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Blood. 2010 Dec 2;116(23):4848-58. doi: 10.1182/blood-2010-05-286161. Epub 2010 Aug 17.

Anti-cytokine autoantibodies are associated with opportunistic infection in patients with thymic neoplasia.

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Neurobiology and Pain Therapeutics, Laboratory of Sensory Biology, National Institute of Dental and Craniofacial Research, National Institutes of Health, Bethesda, MD, USA.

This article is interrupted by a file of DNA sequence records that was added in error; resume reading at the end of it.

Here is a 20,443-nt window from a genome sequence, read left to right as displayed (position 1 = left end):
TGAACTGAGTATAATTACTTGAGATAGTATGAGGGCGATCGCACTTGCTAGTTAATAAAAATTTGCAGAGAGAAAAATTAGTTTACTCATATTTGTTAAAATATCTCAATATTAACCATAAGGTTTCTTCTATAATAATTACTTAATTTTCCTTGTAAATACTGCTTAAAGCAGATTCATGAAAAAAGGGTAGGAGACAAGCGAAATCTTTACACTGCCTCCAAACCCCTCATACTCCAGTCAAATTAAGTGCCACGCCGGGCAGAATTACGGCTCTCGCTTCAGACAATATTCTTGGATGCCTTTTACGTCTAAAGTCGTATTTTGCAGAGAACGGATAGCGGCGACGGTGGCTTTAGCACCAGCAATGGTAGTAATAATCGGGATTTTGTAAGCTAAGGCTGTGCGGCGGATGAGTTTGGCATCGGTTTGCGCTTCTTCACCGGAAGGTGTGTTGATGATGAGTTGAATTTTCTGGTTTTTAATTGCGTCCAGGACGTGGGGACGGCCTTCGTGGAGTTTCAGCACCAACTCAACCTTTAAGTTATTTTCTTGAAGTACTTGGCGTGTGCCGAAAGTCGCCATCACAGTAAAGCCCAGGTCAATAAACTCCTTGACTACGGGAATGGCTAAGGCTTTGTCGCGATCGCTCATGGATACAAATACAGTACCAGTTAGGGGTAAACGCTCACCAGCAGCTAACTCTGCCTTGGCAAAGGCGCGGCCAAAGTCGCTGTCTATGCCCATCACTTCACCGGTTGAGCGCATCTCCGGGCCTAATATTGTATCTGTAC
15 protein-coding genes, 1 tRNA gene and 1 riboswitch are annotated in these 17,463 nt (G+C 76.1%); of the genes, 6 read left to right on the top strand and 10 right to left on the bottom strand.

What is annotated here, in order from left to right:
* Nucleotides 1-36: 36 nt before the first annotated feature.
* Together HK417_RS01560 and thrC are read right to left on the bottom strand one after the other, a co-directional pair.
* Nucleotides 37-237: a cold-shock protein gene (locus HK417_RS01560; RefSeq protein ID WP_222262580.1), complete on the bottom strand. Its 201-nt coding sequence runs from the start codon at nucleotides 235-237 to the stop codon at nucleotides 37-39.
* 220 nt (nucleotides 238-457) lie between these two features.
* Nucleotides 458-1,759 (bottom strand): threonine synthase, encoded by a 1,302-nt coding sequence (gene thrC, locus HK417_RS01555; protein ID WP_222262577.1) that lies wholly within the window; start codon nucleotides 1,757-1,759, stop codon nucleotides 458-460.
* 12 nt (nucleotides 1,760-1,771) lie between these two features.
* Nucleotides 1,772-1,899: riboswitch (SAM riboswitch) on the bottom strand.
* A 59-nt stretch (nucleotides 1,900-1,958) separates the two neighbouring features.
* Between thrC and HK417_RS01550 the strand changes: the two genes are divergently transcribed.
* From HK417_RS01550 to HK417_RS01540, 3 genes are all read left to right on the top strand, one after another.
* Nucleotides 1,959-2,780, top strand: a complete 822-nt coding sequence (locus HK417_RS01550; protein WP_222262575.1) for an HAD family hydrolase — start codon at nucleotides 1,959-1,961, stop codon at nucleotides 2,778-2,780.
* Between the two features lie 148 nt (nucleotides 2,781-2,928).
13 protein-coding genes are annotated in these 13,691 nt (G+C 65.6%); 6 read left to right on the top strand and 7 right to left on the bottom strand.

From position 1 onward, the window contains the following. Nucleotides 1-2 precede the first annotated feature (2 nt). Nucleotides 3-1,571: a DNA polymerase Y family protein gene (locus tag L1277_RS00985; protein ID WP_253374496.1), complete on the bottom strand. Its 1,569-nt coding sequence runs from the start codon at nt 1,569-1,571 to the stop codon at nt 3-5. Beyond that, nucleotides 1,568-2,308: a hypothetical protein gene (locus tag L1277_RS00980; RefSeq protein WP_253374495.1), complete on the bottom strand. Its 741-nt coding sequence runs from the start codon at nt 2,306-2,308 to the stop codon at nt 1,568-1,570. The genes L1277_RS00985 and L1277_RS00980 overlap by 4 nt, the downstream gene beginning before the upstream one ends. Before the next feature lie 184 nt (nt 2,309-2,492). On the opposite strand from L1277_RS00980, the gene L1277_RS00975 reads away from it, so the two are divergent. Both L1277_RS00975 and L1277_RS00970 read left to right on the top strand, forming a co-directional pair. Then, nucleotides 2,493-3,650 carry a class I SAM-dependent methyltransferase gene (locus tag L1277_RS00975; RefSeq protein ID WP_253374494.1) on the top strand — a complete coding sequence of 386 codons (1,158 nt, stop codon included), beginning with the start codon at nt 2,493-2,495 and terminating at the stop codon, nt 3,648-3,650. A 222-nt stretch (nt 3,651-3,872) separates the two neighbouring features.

Patients with thymic malignancy have high rates of autoimmunity leading to a variety of autoimmune diseases, most commonly myasthenia gravis caused by anti-acetylcholine receptor autoantibodies. High rates of autoantibodies to cytokines have also been described, although prevalence, spectrum, and functionality of these anti-cytokine autoantibodies are poorly defined. To better understand the presence and function of anti-cytokine autoantibodies, we created a luciferase immunoprecipitation system panel to search for autoantibodies against 39 different cytokines and examined plasma from controls (n = 30) and patients with thymic neoplasia (n = 17). In this screen, our patients showed statistically elevated, but highly heterogeneous immunoreactivity against 16 of the 39 cytokines. Some patients showed autoantibodies to multiple cytokines. Functional testing proved that autoantibodies directed against interferon-α, interferon-β, interleukin-1α (IL-1α), IL-12p35, IL-12p40, and IL-17A had biologic blocking activity in vitro. All patients with opportunistic infection showed multiple anti-cytokine autoantibodies (range 3-11), suggesting that anti-cytokine autoantibodies may be important in the pathogenesis of opportunistic infections in patients with thymic malignancy. This study was registered at as NCT00001355.

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